Emerson, Lake & Palmer‘s Trilogy emerged from a period of recapitulation, like the classical music that informed so much of their work.
They’d explored long-form composition on 1971’s Tarkus, and were ready to return to the creative process from the band’s 1970 debut album. That made going right back to the studio after finishing the Tarkus tour a streamlined experience.
But ELP hadn’t given up on their storied indulgences.
They arrived on tour dates in support of this third studio LP with 200 pieces of equipment, which U.S. Customs valued at about $700,000 using modern-day exchange rates. Keith Emerson‘s 13 keyboard units included a sexy brand-new Moog prototype. There was also a Persian rug – reportedly valued at around $35,000 these days – for Greg Lake to stand on while playing bass.
No surprise then that Emerson, Lake & Palmer became the subject of lots of jokes. Example: How does ELP change a light bulb? They don’t. Drummer Carl Palmer‘s karate instructor holds the bulb while 63 roadies turn the lighting rig.
“We represented total excess,” Emerson later admitted to the Los Angeles Times. “We were up for ridicule.”
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Still, there was at least one price ELP would not pay. Trilogy was set to arrive on July 6, 1972, with a cover illustration by the famed artist Salvador Dali. He requested $350,000 at today’s exchange rates, however, and was promptly turned down.
Instead, Emerson, Lake & Palmer poured everything they could into studio work on the heavily overdubbed Trilogy, harnessing the studio to meet their larger goals. “It was a hard album to make because it was a very accurate album. A lot of time went into it – a lot of care,” Lake told Hit Parader in 1974. “In many ways, it’s one of the best albums we’ve done.”
The band got there by following its first-album pattern: Included among ELP’s sturdy original prog fare were a classical reinterpretation, a delicate acoustic track by Lake and some kind of a goof.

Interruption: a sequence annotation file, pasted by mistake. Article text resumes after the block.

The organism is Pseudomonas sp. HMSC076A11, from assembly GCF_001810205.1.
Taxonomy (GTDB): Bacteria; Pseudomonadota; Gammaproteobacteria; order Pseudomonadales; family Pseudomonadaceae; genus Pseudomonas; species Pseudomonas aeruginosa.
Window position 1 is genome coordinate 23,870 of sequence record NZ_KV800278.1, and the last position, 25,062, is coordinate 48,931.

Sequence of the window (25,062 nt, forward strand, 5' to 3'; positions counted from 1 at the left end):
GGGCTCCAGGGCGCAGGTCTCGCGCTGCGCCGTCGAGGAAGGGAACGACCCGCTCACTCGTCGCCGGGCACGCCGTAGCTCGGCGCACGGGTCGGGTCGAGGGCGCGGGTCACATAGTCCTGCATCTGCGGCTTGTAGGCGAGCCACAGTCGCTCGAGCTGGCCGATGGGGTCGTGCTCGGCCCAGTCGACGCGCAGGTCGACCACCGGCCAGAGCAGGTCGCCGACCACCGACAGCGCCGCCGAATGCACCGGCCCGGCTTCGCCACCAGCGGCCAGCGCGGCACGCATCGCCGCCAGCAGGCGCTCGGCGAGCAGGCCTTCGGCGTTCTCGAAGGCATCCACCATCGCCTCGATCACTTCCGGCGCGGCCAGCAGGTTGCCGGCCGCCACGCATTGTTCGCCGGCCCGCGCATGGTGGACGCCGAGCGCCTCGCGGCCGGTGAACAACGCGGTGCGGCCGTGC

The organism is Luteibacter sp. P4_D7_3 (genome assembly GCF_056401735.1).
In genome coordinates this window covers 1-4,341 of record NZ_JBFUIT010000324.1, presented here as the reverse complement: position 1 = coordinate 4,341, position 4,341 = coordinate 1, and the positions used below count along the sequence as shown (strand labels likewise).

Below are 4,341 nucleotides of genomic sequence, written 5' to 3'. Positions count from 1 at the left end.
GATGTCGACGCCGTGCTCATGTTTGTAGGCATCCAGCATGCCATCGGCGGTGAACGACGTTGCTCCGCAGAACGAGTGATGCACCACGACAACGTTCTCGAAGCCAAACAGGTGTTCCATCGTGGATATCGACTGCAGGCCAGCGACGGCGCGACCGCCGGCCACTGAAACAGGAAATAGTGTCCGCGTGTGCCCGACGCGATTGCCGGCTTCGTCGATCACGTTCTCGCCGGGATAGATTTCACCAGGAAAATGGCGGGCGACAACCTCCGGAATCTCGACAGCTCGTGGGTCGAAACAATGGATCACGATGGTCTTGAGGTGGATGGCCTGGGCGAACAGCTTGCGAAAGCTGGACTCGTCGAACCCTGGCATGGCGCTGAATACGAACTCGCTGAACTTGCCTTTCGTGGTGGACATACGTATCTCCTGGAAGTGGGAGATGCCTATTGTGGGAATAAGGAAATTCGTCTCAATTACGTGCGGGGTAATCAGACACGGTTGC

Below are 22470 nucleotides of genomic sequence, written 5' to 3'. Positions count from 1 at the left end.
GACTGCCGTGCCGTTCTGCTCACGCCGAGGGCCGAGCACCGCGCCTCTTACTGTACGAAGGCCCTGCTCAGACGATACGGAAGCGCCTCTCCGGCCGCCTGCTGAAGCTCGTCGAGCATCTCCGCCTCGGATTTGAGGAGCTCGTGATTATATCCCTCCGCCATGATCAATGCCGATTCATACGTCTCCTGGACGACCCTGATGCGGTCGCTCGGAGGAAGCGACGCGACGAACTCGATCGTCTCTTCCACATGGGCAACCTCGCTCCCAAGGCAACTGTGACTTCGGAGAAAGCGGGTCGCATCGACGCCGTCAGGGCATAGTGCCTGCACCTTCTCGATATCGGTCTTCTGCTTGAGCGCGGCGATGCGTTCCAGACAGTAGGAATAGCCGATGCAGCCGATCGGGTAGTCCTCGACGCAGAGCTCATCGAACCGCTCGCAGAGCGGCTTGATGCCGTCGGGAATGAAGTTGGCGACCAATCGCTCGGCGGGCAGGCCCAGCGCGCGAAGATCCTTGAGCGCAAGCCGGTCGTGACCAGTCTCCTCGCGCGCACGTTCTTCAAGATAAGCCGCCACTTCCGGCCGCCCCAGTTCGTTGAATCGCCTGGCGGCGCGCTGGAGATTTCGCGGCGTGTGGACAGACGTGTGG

The best-known song – and highest-charting single – from Trilogy would be Lake’s introspective “From the Beginning,” in an echo of their earlier international hit “Lucky Man.” “Although very young at the time, I sometimes had moments of reflection and maybe also perhaps a feeling that I could be a better person,” Lake later said. “I think this was just one of those.”
Elsewhere, “Hoedown” was adapted from a portion of Aaron Copland’s Rodeo. “I can spend three or four months working on my own music and after this, it is kind of a break – a refreshing change – to play something like ‘Hoedown,’ which incidentally is a lot of fun,” Emerson told The New York Times in 1973.
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Asked about the larger implications of blending their songs with reworkings of classical pieces, Emerson added: “I suppose if you’re looking for a description of what ELP is about, it’s progressive rock with a lot of regard for the past.”
They weren’t beholden to it, though. Emerson, Lake & Palmer’s comedic turn on “The Sheriff” became another in a long line of songs that ran counter to the prog genre’s overly stiff demeanor.
“At the time, mainly, what they were was Keith Emerson doing this sort of honky-tonk bar piano,” Lake said in 2012. “He does a lot of those interpretations, and some of them are good. Sometimes, he’ll come up with one that’s really nice – and those were the things that were too good to pass by, really.”
Trilogy was completed with strict meticulousness over the first few months of 1972. Detailed use of multitrack technology allowed Emerson to add exotica like the zurna, a reed instrument that he bought in Tunisia. But at the same time, they left in a slight mistake on “The Sheriff” by Palmer – who then can be heard exclaiming, “Shit!” The design firm Hipnosis added the finishing touch with an illustration that portrayed Emerson, Lake & Palmer on an album cover for the very first time.
Taken together, the results were definitive. “That’s when the band really secured its own identity,” Lake told Mike Mettler in 2016. “Technology was moving forward at an astounding pace as we made that record. The whole thing came together in one recording.”
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